Is Crescent Point Energy’s Monster Yield Truly Sustainable?

A monster dividend yield makes this energy company an appealing income investment, but all is not as good as it seems.

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Canada’s largest producer of light crude, Crescent Point Energy (TSX: CPG)(NYSE: CPG), continues to be the highest-yielding stock both in the S&P TSX 60 and among its peers in the energy patch, with a yield of 6.3%. However, there are concerns among investors and analysts alike that this monster yield, with a dividend payout ratio of 609%, may be unsustainable.

How sustainable is this yield?

Typically, payout ratios are calculated as total dividends paid as a proportion of a company’s net income. However, for oil companies there is a case for calculating payout ratios as a proportion of dividends paid from cash flow. This is because cash is king in a very capital-intensive industry.

Income statements also include a range of non-cash charges, distorting true cash flow measures and the amount an oil producer can afford to pay in dividends. When using this method, the payout ratio drops to a very sustainable 54% average for the last two years. Furthermore, Crescent Point has a history of consistently making regular monthly dividend payments, doing so since September 2003.

However, of some concern is its large dividend payment, which makes up over half of the company’s operating cash flow and leaves it with a working capital deficit that is being funded by debt.

Since the end of the second quarter of 2012, net debt has grown by 15% to be $203 million as at the end of the first quarter of 2014. However, the company’s net debt as a multiple of cash flow remains quite low at 1.1 times, indicating that it is generating sufficient cash flow to fund its working capital deficit.

This means the company has to both have meaningful oil production growth and maintain its high profit margin per barrel of crude produced if it wants to continue funding its dividend along with interest and debt repayments. For the first quarter of 2014, Crescent Point reported a netback of $52.65, one of the highest in the patch, while production had grown by a massive 35% since the second quarter of 2012. Both of these factors bode well for further cash flow growth and the sustainability of its dividend.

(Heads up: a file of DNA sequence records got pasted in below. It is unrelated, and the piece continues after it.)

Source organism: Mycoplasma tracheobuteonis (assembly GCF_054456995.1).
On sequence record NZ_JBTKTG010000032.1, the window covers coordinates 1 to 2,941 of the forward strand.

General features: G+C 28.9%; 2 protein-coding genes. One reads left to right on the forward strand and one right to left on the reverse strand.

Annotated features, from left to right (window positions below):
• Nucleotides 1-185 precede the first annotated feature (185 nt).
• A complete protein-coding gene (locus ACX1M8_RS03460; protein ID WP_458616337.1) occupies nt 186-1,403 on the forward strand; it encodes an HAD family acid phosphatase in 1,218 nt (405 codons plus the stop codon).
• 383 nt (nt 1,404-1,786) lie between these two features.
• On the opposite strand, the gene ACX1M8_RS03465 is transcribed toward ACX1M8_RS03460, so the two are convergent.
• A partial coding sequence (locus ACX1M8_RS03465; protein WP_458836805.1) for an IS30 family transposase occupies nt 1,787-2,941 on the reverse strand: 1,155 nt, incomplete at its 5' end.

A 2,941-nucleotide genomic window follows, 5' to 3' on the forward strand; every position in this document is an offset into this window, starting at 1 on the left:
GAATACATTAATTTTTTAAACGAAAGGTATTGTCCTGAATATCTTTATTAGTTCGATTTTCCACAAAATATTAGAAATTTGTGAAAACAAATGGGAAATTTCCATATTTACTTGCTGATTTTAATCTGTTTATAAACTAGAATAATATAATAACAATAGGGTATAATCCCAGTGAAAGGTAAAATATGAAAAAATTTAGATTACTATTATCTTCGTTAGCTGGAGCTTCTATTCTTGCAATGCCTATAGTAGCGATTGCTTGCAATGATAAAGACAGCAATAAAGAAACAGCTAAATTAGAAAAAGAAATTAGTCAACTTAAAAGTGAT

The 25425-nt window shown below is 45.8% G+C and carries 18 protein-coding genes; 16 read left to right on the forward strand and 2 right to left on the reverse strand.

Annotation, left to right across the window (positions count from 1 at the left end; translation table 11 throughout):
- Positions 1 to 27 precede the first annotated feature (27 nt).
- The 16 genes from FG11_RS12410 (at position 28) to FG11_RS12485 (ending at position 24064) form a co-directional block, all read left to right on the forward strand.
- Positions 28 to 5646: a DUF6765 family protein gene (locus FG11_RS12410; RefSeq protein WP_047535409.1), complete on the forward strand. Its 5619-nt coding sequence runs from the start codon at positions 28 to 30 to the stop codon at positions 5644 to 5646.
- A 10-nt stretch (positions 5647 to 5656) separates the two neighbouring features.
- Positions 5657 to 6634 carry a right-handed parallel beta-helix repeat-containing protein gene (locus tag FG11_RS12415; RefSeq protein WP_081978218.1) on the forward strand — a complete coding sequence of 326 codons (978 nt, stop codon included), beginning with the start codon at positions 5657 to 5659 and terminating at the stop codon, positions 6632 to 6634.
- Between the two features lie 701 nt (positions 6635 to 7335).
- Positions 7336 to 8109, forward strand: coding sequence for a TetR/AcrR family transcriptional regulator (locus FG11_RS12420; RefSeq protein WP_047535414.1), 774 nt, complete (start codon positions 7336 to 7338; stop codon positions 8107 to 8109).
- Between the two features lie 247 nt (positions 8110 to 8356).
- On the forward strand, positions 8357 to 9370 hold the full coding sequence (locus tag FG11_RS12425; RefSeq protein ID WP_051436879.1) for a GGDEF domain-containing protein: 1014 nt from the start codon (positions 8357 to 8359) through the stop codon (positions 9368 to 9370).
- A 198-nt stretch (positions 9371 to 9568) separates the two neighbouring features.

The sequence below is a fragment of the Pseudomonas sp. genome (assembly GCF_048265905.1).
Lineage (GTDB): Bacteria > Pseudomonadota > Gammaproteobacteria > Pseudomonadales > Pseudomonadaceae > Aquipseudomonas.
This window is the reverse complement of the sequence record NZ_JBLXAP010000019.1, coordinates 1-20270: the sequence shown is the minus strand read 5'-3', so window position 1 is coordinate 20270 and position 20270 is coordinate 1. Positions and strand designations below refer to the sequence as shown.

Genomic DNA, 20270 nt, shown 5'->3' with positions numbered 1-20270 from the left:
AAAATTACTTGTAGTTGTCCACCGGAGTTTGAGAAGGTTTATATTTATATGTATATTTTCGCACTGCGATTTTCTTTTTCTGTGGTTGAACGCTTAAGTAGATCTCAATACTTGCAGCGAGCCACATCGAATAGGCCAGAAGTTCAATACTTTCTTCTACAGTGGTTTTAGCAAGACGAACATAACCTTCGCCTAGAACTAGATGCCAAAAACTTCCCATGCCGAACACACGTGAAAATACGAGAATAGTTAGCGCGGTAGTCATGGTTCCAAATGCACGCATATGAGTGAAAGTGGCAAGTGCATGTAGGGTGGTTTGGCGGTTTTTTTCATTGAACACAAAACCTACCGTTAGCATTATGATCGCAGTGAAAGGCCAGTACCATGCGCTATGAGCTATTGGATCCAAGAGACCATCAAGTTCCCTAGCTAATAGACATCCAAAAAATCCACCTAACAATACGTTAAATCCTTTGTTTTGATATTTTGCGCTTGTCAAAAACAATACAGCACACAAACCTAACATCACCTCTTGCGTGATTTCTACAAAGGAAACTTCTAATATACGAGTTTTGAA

Accretive transactions continue to boost its oil production and cash flow

The company has also completed two accretive transactions this year. First there was the CanEra purchase in May, which saw it acquire a large Torquay land holding, with crude production of 10,000 barrels daily. Then there was the acquisition of the Saskatchewan Viking oil assets of Polar Star Canadian Oil and Gas in June, adding 2,800 barrels of crude production daily.

These transactions have allowed Crescent Point to revise its 2014 guidance upwards to 135,000 barrels of crude for the year, or 13% higher than total 2013 crude production.

Its dividend reinvestment program reduces the financial burden but dilutes existing shareholders

The company also pays a portion of its total dividends in the form of shares through its dividend reinvestment program, thereby reducing the impact of the dividend payment on its finances. Around 28% of total dividends paid are made in the form of additional shares, which works out to be 5% of its outstanding share float annually.

Although this reduces the financial burden of the dividend, it has the consequence of diluting existing shareholders, particularly affecting those who take their dividend in cash. As long as Crescent Point’s share price continues to rise, this will have little to no impact, but if company-specific or industry-wide issues drive down its share price, the impact on those shareholders will be severe.

When all of these factors are considered in conjunction with higher crude prices and narrower price differentials between Canadian light crude and West Texas Intermediate, they bode well for further cash flow growth and the ongoing sustainability of Crescent Point’s dividend. However, investors should keep in mind that any concerted downturn in its operating environment or declining industry fundamentals will impact its ability to generate cash flow, fund its working capital deficit, and affect the sustainability of its dividend.

This article represents the opinion of the writer, who may disagree with the “official” recommendation position of a Motley Fool premium service or advisor. We’re Motley! Questioning an investing thesis — even one of our own — helps us all think critically about investing and make decisions that help us become smarter, happier, and richer, so we sometimes publish articles that may not be in line with recommendations, rankings or other content.

Fool contributor Matt Smith has no position in any stocks mentioned.

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